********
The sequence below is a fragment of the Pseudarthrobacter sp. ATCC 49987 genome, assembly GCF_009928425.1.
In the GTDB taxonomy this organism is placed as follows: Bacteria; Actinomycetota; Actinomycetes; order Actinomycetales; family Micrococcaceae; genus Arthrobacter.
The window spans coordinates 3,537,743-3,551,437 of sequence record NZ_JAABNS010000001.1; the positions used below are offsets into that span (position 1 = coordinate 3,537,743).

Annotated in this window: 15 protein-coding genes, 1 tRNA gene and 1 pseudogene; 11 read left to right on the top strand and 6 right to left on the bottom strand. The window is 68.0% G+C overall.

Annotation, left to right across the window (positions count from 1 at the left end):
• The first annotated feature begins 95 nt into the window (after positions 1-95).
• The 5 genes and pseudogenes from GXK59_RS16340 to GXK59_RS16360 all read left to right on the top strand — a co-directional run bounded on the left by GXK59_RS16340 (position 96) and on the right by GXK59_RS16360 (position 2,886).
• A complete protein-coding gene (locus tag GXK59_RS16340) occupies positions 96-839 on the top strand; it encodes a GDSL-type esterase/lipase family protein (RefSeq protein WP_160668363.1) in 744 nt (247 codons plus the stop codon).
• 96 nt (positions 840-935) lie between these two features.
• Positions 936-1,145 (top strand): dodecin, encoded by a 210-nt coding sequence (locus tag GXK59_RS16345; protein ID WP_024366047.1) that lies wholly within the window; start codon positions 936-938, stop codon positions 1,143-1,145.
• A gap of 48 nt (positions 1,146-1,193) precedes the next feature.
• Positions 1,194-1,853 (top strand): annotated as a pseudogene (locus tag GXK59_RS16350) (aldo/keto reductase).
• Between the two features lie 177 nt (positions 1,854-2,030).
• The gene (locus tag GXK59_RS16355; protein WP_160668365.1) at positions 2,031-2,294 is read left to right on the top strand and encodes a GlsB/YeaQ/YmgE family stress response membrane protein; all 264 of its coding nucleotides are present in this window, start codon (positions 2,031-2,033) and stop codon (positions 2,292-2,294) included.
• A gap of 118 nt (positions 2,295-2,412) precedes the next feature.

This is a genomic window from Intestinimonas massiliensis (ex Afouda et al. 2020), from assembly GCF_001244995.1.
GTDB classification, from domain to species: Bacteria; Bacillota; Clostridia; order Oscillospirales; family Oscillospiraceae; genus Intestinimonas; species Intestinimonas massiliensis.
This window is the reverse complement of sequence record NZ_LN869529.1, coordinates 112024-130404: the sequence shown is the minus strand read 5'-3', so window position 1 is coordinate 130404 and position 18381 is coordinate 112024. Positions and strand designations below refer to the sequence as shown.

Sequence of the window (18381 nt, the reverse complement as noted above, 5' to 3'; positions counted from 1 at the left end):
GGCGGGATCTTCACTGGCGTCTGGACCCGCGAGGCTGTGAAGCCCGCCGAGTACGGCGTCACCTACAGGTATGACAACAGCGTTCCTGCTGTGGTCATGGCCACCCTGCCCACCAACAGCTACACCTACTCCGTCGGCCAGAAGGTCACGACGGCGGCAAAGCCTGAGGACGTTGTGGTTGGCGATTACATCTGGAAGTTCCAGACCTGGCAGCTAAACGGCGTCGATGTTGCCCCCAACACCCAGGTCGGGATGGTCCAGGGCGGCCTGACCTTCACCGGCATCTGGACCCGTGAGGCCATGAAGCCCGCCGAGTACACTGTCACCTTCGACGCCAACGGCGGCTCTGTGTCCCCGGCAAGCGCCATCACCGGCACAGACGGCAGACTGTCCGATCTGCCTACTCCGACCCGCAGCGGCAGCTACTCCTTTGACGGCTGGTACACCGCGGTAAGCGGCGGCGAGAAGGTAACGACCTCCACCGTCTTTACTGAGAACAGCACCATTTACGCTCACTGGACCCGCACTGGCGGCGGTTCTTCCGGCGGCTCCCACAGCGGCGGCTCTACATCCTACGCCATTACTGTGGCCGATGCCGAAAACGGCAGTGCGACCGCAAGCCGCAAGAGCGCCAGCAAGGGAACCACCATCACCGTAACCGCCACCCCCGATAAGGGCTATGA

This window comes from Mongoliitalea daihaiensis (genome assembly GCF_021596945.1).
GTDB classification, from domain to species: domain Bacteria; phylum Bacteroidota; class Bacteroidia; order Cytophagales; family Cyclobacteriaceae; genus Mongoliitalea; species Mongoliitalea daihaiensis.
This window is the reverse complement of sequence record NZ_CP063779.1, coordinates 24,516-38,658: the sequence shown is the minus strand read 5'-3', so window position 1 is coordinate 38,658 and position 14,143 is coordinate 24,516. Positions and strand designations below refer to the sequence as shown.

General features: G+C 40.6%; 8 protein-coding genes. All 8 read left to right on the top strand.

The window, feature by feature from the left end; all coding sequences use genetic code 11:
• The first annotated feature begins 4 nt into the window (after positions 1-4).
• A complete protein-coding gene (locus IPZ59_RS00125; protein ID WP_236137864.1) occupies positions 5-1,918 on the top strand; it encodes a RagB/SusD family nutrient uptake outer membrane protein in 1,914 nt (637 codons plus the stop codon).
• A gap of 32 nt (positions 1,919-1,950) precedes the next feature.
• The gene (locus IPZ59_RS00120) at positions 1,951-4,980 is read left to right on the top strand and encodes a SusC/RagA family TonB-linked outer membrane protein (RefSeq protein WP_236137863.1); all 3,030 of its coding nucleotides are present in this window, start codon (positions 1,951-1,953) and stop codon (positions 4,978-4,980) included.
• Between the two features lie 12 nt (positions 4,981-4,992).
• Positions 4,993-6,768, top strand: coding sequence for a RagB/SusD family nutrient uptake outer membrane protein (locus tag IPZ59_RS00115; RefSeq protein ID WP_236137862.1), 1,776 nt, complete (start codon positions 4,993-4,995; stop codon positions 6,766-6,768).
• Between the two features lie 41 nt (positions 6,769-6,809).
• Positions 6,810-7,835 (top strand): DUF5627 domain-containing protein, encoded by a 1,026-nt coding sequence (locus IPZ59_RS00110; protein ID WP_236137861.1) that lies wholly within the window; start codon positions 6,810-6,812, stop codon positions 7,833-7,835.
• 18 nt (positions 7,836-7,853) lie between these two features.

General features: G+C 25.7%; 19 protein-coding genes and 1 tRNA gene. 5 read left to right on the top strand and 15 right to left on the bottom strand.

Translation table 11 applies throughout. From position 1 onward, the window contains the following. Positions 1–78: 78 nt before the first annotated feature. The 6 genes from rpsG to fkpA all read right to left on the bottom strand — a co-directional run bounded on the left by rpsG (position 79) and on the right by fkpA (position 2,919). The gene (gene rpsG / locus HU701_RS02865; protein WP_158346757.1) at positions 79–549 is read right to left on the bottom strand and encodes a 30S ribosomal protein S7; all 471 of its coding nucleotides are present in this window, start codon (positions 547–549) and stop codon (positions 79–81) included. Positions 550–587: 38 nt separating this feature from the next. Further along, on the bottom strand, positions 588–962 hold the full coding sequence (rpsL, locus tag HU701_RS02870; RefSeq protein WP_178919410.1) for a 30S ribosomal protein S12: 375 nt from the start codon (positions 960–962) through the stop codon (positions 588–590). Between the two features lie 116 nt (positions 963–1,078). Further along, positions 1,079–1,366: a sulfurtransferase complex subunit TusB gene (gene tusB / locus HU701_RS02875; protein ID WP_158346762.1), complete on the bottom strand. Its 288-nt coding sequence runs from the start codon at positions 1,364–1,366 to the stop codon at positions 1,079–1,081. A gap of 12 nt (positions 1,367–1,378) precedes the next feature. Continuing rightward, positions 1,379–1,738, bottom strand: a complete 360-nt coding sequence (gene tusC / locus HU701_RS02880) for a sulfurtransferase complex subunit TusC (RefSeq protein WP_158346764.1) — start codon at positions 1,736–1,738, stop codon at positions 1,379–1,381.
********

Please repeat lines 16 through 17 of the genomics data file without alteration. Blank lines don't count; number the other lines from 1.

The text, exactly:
This is a genomic window from Intestinimonas massiliensis (ex Afouda et al. 2020), from assembly GCF_001244995.1.
GTDB classification, from domain to species: Bacteria; Bacillota; Clostridia; order Oscillospirales; family Oscillospiraceae; genus Intestinimonas; species Intestinimonas massiliensis.